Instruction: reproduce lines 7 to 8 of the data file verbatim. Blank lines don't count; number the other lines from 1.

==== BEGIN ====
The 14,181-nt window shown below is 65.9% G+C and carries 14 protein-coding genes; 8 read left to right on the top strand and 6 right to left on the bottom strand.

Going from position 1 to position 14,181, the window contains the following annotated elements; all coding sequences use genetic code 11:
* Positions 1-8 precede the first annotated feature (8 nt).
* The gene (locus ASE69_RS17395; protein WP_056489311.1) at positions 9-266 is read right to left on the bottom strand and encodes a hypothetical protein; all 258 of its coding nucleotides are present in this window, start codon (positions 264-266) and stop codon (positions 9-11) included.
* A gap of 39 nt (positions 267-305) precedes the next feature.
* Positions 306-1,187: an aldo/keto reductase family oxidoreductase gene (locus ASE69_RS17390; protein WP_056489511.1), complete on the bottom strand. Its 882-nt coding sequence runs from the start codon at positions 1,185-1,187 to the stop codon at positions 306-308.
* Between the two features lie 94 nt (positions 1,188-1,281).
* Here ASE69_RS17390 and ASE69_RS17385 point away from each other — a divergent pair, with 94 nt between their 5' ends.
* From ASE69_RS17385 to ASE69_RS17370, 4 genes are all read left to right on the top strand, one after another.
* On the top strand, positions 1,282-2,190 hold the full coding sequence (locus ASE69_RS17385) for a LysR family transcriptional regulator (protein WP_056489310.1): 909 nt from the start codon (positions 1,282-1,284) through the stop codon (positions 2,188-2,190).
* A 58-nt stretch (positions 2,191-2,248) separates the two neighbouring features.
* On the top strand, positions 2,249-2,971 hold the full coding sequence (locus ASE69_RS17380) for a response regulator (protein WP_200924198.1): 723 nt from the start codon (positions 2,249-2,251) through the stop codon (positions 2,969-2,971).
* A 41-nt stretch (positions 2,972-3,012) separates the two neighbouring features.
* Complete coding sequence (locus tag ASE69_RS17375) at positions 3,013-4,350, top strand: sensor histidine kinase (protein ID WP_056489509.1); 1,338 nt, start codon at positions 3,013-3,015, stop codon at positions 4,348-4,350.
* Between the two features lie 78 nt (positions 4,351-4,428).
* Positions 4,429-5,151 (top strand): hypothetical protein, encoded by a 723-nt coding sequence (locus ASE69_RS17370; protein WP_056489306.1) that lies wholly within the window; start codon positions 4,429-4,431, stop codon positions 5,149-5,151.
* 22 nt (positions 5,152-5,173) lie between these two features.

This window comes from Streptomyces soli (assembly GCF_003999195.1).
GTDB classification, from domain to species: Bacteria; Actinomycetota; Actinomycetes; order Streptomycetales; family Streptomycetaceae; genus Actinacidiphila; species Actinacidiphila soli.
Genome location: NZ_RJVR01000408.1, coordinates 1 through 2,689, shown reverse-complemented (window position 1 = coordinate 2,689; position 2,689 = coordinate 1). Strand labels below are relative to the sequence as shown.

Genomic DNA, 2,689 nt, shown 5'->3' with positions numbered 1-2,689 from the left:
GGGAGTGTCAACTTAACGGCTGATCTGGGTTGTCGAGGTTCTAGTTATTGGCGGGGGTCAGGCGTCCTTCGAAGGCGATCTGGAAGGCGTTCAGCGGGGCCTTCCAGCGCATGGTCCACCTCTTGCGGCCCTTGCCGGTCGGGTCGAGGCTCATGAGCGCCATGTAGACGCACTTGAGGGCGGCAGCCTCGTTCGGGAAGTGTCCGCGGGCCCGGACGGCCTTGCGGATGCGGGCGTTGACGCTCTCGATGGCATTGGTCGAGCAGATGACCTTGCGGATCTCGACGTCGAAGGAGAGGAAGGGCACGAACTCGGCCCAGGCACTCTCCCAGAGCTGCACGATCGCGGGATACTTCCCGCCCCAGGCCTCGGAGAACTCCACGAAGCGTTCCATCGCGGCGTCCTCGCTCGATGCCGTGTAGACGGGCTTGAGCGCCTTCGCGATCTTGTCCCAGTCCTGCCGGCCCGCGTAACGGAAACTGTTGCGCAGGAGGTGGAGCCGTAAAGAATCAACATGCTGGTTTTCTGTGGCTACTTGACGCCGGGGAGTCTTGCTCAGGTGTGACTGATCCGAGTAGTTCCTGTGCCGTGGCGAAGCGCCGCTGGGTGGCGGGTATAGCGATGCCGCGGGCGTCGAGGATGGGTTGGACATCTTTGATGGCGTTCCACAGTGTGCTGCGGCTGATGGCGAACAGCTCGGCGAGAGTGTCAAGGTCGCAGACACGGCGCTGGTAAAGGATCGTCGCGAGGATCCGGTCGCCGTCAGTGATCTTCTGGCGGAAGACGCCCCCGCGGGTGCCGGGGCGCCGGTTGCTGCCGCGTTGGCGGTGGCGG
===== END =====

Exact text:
* Between the two features lie 94 nt (positions 1,188-1,281).
* Here ASE69_RS17390 and ASE69_RS17385 point away from each other — a divergent pair, with 94 nt between their 5' ends.